midst. The temptations on the side of Pierre’s besetting weakness, the one to which he had given the first place at his initiation into the lodge, were so strong that he could not resist them. Again whole days, weeks, and months of his life were busily filled up with parties, dinners, breakfasts, and balls, giving him as little time to think as at Petersburg. Instead of the new life Pierre had hoped to lead, he was living just the same old life only in different surroundings.

Of the three precepts of freemasonry, Pierre had to admit that he had not fulfilled that one which prescribes for every mason the duty of being a model of moral life; and of the seven virtues he was entirely without two—morality and love of death. He comforted himself by reflecting that, on the other hand, he was fulfilling the other precept—the improvement of the human race; and had other virtues, love for his neighbour and liberality.

In the spring of 1807, Pierre made up his mind to go back again to Petersburg. On the way back he intended to make the tour of all his estates, and to ascertain personally what had been done of what had been prescribed by him, and in what position the people now were who had been entrusted to him by God, and whom he had been striving to benefit.

The head steward, who regarded all the young count’s freaks as almost insanity—disastrous to him, to himself, and to his peasants—made concessions to his weaknesses. While continuing to represent the liberation of his serfs as impracticable, he made arrangements on all his estates for the building of schools, hospitals, and asylums on a large scale to be begun ready for the master’s visit, prepared everywhere for him to be met, not with ceremonious processions, which he knew would not be to Pierre’s taste, but with just the devotionally grateful welcomes, with holy images and bread and salt, such as would, according to his understanding of the count, impress him and delude him.

The southern spring, the easy, rapid journey in his Vienna carriage and the solitude of the road, had a gladdening influence on Pierre. The estates, which he had not before visited, were one more picturesque than the other; the peasantry seemed everywhere thriving, and touchingly grateful for the benefits conferred on them. Everywhere he was met by welcomes, which though they embarrassed Pierre, yet at the bottom of his heart rejoiced him. At one place the peasants had brought him bread and salt and the images of Peter and Paul, and begged permission in honour of his patron saints, Peter and Paul, and in token of love and gratitude for the benefits conferred on them, to erect at their own expense a new chapel in the church. At another place he was welcomed by women with babies in their arms, who came to thank him for being released from the obligation of heavy labour. In a third place he was met by a priest with a cross, surrounded by children, whom by the favour of the count he was instructing in reading and writing and religion. On all his estates Pierre saw with his own eyes stone buildings erected, or in course of erection, all on one plan, hospitals, schools, and almshouses, which were in short time to be opened. Everywhere Pierre saw the steward’s reckoning of service due to him diminished in comparison with the past, and heard touching thanks for what was remitted from deputations of peasants in blue, full-skirted coats.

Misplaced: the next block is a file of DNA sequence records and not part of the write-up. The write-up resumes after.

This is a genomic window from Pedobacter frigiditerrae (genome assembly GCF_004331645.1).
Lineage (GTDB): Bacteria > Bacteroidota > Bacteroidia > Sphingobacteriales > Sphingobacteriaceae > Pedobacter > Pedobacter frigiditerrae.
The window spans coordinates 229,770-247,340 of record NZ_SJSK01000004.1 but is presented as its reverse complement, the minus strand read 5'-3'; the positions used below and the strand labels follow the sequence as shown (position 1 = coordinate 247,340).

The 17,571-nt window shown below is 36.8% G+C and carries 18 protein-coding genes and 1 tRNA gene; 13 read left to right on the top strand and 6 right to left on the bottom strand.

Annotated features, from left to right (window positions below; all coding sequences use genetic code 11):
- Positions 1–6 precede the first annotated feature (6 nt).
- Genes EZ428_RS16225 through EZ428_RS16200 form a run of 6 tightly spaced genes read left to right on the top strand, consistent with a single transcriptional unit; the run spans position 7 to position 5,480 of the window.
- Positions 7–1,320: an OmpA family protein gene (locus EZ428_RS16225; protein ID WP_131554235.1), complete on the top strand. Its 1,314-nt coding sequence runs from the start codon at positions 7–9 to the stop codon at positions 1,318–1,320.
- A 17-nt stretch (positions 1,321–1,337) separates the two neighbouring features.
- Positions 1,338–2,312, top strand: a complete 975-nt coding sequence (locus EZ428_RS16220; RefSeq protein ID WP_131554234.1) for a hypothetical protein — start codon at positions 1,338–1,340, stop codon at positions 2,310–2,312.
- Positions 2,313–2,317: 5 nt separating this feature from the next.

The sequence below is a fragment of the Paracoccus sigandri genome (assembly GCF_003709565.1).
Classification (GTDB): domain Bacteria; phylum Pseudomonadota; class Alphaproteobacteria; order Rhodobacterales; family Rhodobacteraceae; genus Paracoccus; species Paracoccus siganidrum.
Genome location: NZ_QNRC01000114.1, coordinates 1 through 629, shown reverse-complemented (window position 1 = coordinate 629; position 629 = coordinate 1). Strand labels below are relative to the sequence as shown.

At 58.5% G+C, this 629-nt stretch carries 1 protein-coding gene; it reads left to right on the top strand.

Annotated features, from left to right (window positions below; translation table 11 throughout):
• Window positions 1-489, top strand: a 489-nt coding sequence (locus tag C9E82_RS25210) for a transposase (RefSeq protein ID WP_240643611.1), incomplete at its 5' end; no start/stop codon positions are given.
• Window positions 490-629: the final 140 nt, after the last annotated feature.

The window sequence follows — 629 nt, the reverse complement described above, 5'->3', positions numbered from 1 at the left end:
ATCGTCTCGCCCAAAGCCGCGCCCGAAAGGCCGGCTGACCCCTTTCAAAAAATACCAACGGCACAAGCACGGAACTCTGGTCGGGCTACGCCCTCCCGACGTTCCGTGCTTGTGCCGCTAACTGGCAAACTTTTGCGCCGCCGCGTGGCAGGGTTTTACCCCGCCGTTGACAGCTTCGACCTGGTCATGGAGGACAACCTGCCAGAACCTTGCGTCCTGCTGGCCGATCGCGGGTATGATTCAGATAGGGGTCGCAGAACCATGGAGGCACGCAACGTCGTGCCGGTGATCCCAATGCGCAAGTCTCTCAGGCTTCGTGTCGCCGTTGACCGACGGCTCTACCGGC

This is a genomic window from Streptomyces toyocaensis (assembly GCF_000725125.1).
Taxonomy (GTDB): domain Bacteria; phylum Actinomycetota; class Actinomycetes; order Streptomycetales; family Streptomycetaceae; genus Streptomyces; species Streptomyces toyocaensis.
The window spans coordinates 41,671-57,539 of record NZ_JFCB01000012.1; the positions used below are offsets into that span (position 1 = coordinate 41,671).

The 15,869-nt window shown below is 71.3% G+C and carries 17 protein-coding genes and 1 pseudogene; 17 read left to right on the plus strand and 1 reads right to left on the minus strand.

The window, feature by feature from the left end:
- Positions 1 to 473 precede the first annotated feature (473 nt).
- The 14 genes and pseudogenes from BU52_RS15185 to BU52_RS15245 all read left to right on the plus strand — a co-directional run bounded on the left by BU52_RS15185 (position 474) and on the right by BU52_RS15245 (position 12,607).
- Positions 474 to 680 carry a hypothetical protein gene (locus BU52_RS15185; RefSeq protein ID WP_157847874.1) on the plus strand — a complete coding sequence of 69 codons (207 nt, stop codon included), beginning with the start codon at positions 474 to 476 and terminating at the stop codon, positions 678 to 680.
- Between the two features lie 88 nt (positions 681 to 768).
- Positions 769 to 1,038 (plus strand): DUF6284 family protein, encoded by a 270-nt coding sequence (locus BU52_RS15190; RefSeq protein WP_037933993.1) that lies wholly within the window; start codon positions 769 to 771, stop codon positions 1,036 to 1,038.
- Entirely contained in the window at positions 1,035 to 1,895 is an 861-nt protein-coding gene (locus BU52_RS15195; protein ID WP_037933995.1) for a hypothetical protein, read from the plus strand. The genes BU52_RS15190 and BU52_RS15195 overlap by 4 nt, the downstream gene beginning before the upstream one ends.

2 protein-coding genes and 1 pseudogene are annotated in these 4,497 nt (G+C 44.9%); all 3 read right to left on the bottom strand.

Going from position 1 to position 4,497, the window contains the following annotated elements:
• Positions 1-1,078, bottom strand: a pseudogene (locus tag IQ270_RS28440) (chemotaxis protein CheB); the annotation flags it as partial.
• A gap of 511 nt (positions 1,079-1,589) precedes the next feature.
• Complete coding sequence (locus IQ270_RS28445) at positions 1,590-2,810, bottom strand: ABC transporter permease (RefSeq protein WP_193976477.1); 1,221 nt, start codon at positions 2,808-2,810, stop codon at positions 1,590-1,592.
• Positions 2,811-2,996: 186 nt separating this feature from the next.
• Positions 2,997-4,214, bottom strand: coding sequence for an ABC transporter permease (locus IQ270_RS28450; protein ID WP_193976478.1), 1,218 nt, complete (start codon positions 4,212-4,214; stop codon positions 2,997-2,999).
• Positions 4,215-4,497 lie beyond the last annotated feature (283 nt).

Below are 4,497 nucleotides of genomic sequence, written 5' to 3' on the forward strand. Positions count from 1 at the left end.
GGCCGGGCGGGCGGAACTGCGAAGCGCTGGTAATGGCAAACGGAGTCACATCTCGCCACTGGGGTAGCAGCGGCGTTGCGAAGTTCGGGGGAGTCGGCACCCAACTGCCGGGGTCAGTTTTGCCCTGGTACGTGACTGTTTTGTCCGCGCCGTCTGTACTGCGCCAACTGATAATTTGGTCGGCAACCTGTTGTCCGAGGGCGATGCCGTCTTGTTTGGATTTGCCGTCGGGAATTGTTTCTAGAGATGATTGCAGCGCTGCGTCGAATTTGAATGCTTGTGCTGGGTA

But Pierre did not know that where they brought him bread and salt and were building a chapel of Peter and Paul there was a trading village, and a fair on St. Peter’s day, that the chapel had been built long ago by wealthy peasants of the village, and that nine-tenths of the peasants of that village were in the utmost destitution. He did not know that since by his orders nursing mothers were not sent to work on their master’s land, those same mothers did even harder work on their own bit of land. He did not know that the priest who met him with the cross oppressed the peasants with his exactions, and that the pupils gathered around him were yielded up to him with tears and redeemed for large sums by their parents. He did not know that the stone buildings were being raised by his labourers, and increased the forced labour of his peasants, which was only less upon paper. He did not know that where the steward pointed out to him in the account book the reduction of rent to one-third in accordance with his will, the labour exacted had been raised by one half. And so Pierre was enchanted by his journey over his estates, and came back completely to the philanthropic frame of mind in which he had left Petersburg, and wrote enthusiastic letters to his preceptor and brother, as he called the grand master.

  By PanEris using Melati.

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